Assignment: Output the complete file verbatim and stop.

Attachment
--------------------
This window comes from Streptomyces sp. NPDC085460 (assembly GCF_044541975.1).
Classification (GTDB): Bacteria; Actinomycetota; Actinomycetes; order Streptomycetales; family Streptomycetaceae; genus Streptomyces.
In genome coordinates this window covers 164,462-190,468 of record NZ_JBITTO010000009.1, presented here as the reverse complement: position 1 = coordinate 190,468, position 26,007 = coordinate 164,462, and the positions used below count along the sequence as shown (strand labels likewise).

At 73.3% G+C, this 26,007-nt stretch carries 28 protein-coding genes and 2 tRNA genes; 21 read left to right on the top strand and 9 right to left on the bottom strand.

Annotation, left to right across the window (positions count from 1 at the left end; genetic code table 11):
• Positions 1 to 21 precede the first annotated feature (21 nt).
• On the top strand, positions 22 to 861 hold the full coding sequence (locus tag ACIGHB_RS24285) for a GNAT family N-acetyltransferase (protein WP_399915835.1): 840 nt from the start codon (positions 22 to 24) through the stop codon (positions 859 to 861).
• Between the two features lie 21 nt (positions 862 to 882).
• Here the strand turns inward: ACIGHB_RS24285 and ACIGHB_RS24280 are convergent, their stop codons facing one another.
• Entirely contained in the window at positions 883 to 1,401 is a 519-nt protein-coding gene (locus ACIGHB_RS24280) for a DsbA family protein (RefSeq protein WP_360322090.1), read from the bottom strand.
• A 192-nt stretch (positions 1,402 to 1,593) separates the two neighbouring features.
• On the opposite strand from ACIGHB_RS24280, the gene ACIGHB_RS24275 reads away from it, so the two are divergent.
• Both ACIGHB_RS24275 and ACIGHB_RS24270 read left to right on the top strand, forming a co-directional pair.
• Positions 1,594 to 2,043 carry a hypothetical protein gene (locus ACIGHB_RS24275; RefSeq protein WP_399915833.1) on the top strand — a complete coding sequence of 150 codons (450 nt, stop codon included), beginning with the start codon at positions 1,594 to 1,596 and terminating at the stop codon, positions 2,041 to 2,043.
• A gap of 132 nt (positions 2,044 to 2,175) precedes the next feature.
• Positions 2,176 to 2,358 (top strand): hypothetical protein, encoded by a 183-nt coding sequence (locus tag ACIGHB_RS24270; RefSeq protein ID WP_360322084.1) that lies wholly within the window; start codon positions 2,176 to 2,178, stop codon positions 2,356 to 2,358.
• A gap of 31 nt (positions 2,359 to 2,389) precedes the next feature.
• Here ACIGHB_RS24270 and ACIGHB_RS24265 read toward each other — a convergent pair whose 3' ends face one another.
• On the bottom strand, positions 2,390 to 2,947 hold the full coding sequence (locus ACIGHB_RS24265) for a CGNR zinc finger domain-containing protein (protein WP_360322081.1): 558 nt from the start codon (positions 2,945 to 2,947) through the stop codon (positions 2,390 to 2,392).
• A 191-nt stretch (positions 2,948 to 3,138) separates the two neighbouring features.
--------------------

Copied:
This window comes from Streptomyces sp. NPDC085460 (assembly GCF_044541975.1).
Classification (GTDB): Bacteria; Actinomycetota; Actinomycetes; order Streptomycetales; family Streptomycetaceae; genus Streptomyces.
In genome coordinates this window covers 164,462-190,468 of record NZ_JBITTO010000009.1, presented here as the reverse complement: position 1 = coordinate 190,468, position 26,007 = coordinate 164,462, and the positions used below count along the sequence as shown (strand labels likewise).

At 73.3% G+C, this 26,007-nt stretch carries 28 protein-coding genes and 2 tRNA genes; 21 read left to right on the top strand and 9 right to left on the bottom strand.

Annotation, left to right across the window (positions count from 1 at the left end; genetic code table 11):
• Positions 1 to 21 precede the first annotated feature (21 nt).
• On the top strand, positions 22 to 861 hold the full coding sequence (locus tag ACIGHB_RS24285) for a GNAT family N-acetyltransferase (protein WP_399915835.1): 840 nt from the start codon (positions 22 to 24) through the stop codon (positions 859 to 861).
• Between the two features lie 21 nt (positions 862 to 882).
• Here the strand turns inward: ACIGHB_RS24285 and ACIGHB_RS24280 are convergent, their stop codons facing one another.
• Entirely contained in the window at positions 883 to 1,401 is a 519-nt protein-coding gene (locus ACIGHB_RS24280) for a DsbA family protein (RefSeq protein WP_360322090.1), read from the bottom strand.
• A 192-nt stretch (positions 1,402 to 1,593) separates the two neighbouring features.
• On the opposite strand from ACIGHB_RS24280, the gene ACIGHB_RS24275 reads away from it, so the two are divergent.
• Both ACIGHB_RS24275 and ACIGHB_RS24270 read left to right on the top strand, forming a co-directional pair.
• Positions 1,594 to 2,043 carry a hypothetical protein gene (locus ACIGHB_RS24275; RefSeq protein WP_399915833.1) on the top strand — a complete coding sequence of 150 codons (450 nt, stop codon included), beginning with the start codon at positions 1,594 to 1,596 and terminating at the stop codon, positions 2,041 to 2,043.
• A gap of 132 nt (positions 2,044 to 2,175) precedes the next feature.
• Positions 2,176 to 2,358 (top strand): hypothetical protein, encoded by a 183-nt coding sequence (locus tag ACIGHB_RS24270; RefSeq protein ID WP_360322084.1) that lies wholly within the window; start codon positions 2,176 to 2,178, stop codon positions 2,356 to 2,358.
• A gap of 31 nt (positions 2,359 to 2,389) precedes the next feature.
• Here ACIGHB_RS24270 and ACIGHB_RS24265 read toward each other — a convergent pair whose 3' ends face one another.
• On the bottom strand, positions 2,390 to 2,947 hold the full coding sequence (locus ACIGHB_RS24265) for a CGNR zinc finger domain-containing protein (protein WP_360322081.1): 558 nt from the start codon (positions 2,945 to 2,947) through the stop codon (positions 2,390 to 2,392).
• A 191-nt stretch (positions 2,948 to 3,138) separates the two neighbouring features.